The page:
Spring cleaning is a sometimes dreaded but often necessary activity to keep a comfortable and healthy living environment, and it can save money and prevent frustration down the line.
For Wayne Edelman, the CEO of Meurice — the garment care and house cleaning company founded by his father, Larry Edelman, more than half a century ago — the aim is to go beyond cleaning. He likes to think about the effort that goes into taking care of a home and its contents not as cleaning, but as maintenance that protects an investment.
“There’s a big difference between cleaning and maintenance, and I’m a firm believer in maintenance,” Edelman said during a recent phone interview.
His business’s storefronts include Clean By Meurice in East Hampton Village and Meurice Garment Care in Manhasset, and up until the pandemic, the Meurice flagship was located at University Place in Manhattan. The clothing, linens, handbags and other items that customers drop off are taken to the Meurice’s Bronx facility for cleaning, tailoring and repairs. Meurice’s interiors cleaning division offers including house and office cleaning, post-construction cleaning and disaster restoration.
Speaking from the Bronx, Edelman shared some on the most commonly overlooked yet important areas of the home during spring cleaning — or spring maintenance.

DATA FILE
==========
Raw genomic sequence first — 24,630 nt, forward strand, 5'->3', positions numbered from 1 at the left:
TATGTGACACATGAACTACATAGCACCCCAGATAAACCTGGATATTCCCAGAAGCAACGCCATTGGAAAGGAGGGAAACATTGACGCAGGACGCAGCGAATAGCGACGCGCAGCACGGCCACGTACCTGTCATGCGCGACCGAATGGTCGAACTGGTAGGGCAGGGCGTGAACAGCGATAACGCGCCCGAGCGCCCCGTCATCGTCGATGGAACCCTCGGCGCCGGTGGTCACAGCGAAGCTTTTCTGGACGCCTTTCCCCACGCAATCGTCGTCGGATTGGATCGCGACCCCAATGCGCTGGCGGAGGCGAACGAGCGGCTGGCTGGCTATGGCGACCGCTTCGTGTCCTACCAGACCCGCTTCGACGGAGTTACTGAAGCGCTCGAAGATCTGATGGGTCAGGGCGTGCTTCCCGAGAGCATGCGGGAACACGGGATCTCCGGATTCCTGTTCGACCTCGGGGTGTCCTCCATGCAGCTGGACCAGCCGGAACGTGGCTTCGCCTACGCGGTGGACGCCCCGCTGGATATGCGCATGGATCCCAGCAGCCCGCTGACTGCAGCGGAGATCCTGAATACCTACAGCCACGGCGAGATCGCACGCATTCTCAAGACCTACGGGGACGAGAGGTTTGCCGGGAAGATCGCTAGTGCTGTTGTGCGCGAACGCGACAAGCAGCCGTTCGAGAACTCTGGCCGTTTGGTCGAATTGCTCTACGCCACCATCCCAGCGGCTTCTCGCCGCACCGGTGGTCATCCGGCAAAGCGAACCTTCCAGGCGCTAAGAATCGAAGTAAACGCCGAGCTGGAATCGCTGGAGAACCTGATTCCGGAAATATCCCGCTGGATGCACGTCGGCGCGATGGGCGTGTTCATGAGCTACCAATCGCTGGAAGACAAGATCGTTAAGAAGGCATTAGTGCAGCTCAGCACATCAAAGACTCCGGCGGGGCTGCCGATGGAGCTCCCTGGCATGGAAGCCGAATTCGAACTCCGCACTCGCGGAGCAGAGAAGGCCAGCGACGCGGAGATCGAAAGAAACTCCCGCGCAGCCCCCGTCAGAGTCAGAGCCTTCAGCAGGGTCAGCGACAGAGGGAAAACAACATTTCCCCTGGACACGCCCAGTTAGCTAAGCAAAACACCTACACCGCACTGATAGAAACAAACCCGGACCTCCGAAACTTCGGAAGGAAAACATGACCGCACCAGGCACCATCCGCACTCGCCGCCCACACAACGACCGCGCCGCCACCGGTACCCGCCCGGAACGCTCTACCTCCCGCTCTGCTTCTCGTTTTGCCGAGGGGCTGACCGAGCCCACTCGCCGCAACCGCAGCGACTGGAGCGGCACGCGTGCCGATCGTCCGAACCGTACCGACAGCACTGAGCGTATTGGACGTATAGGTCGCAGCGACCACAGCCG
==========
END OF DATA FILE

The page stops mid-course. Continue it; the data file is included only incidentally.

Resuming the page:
“Routine vacuuming on these types of items as a preventative maintenance is something that’s often overlooked, and ‘A,’ will improve the quality of life environmentally in the home, and ‘B,’ extend the life of the asset, » Edelman said.
He recommends vacuuming both the window-facing side and the room-facing side of drapes, and he emphasized that it’s important to use a HEPA vacuum. Without a HEPA filter, dirt, pollen, dander and spores will just go right back into the air of the home, he noted
When it comes to sheer curtains that can be easily sucked up into the vacuum hose, Edelman points out that vacuums have adjustable suction and multiple hose attachments for that very reason. Turn down the suction to be gentle on the curtains.
While working on the curtains, remember to clean the window screens as well. Edelman said the screens are a given, but what is commonly overlooked is the area between the window sashes and the screen. “As soon as you open up that window, whatever is collected from the outside is going to come blowing into the house,” he said. “So we recommend vacuuming that area out and then using a light cleaner or a damp cloth to get the rest of the dirt out of that area.”